Like you, I discovered "all analytics and no people got boring fast." I relished my B.S. studies in environmental science, with a mix of classes in ethics, civil engineering, lots of chemistry, ecology, biology…and was extremely depressed and anxious in my only programming class, FORTRAN! I left Auburn, Alabama, and went on to work as several flavors of a scientist over the span of 2 years and 2 states - environmental microbiologist, research and development technician in a food ingredients company, risk assessment scientist at an environmental engineering firm. It was the late 90's when I shifted gears to get out of being confined by myself with samples, data, or formulas. Thanks to the suggestion from a fellow classmate, I joined a large IT consulting firm as a business process analyst/programmer, was trained in C++, began actual work on a data conversion project and later built web applications for health care organizations, large and small. We analyst/programmers were responsible not only for unit testing, but also integration and user acceptance testing. Putting it all together and making sure it worked was fun. The quality aspect, making sure what I/we built was going to be done right and make my teammates and the customer happy, brought me the most satisfaction. After 4 years in IT working primarily out of Atlanta, I was ready to be closer to family and on the Gulf of Mexico again. When presented with an opportunity to interview in North Florida for either a programmer or tester long-term role, I easily chose the latter.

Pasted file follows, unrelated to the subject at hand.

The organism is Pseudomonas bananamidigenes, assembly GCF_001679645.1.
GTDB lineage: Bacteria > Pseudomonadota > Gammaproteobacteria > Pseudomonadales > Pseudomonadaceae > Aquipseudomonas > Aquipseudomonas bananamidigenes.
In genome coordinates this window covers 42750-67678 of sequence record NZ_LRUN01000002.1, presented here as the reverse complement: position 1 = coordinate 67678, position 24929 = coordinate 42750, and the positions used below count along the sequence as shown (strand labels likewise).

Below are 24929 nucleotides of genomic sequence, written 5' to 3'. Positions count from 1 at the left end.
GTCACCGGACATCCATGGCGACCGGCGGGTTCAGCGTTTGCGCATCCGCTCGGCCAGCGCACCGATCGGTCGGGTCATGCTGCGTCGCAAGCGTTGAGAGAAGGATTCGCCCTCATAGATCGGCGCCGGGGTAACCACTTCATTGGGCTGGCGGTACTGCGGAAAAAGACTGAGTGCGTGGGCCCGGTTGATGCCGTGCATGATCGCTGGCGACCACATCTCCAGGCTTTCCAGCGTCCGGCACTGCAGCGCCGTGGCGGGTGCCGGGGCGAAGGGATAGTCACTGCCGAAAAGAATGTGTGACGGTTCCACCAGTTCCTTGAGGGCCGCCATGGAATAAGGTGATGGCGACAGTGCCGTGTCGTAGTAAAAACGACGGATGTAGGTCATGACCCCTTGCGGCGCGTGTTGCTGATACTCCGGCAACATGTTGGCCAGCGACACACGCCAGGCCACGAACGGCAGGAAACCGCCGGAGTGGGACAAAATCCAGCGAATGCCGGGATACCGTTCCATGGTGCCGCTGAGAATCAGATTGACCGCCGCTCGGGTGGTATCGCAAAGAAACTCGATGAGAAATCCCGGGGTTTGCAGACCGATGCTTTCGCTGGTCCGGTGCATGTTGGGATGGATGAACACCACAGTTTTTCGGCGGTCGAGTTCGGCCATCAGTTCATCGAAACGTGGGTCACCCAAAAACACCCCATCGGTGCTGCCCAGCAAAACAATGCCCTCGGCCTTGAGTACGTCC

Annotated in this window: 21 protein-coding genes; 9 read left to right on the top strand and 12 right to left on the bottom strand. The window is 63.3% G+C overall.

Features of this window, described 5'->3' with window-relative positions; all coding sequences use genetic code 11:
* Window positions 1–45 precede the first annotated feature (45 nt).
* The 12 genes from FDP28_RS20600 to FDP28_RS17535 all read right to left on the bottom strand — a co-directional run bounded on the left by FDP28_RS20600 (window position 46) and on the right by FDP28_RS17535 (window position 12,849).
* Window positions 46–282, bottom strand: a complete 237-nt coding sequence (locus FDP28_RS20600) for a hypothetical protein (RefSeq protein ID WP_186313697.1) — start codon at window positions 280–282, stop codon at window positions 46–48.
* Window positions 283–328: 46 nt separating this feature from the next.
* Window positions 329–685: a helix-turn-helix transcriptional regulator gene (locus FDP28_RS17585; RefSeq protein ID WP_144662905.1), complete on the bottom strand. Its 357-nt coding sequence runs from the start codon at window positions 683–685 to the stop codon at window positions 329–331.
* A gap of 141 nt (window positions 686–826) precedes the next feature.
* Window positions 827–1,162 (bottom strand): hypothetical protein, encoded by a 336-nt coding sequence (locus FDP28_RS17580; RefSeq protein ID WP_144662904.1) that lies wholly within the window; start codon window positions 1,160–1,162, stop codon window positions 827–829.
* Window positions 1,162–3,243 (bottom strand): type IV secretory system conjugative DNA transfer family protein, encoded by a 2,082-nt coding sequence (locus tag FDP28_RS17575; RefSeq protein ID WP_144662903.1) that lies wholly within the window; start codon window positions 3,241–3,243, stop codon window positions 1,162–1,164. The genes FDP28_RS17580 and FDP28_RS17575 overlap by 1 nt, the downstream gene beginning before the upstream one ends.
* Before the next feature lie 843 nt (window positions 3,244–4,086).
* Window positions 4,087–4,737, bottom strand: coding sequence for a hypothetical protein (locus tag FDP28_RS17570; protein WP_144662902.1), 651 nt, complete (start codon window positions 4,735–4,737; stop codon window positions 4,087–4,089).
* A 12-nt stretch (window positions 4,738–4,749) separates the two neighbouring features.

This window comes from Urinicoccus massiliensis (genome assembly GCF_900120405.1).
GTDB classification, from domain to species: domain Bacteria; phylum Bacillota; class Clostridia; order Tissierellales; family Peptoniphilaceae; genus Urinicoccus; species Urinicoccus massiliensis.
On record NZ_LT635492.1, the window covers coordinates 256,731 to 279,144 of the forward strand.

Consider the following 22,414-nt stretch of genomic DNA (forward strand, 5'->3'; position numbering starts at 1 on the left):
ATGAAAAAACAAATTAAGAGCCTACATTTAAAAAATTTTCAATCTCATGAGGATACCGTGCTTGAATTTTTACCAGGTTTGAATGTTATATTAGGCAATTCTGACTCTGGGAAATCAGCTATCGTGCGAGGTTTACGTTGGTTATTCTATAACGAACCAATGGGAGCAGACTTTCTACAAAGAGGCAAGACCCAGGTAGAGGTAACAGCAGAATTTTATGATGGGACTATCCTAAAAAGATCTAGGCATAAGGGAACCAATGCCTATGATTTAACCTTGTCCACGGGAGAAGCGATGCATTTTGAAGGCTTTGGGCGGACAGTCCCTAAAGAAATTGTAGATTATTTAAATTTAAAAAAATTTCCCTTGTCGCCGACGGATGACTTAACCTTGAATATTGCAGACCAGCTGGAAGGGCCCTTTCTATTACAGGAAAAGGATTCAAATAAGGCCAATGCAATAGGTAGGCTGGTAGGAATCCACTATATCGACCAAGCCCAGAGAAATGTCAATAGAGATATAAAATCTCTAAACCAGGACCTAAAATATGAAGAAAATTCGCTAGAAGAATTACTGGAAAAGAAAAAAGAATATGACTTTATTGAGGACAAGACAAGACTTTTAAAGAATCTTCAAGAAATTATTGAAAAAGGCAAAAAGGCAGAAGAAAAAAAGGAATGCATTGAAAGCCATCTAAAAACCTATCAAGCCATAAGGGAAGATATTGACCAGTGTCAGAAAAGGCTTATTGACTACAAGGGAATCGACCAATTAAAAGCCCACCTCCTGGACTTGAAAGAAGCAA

Things come back around full circle for me though. After 10 years of not programming, of solely testing, I am starting again as a junior "prog" so that I can increase my capacity to contribute to testing. A big part of this is me working with passionate "devs" on interesting products and cloud-based services. When I was biting my finger nails and losing sleep over my FORTRAN class, if someone would have told me I would be working "with computers" and loving it in a few years, I would have thought they were crazy! Fortunately, a testing career takes care of my analytical, creative, and social sides - the scientific me which wants to understand things, the creative me that likes to make things, and the social me which loves working with an eclectic bunch of smart people.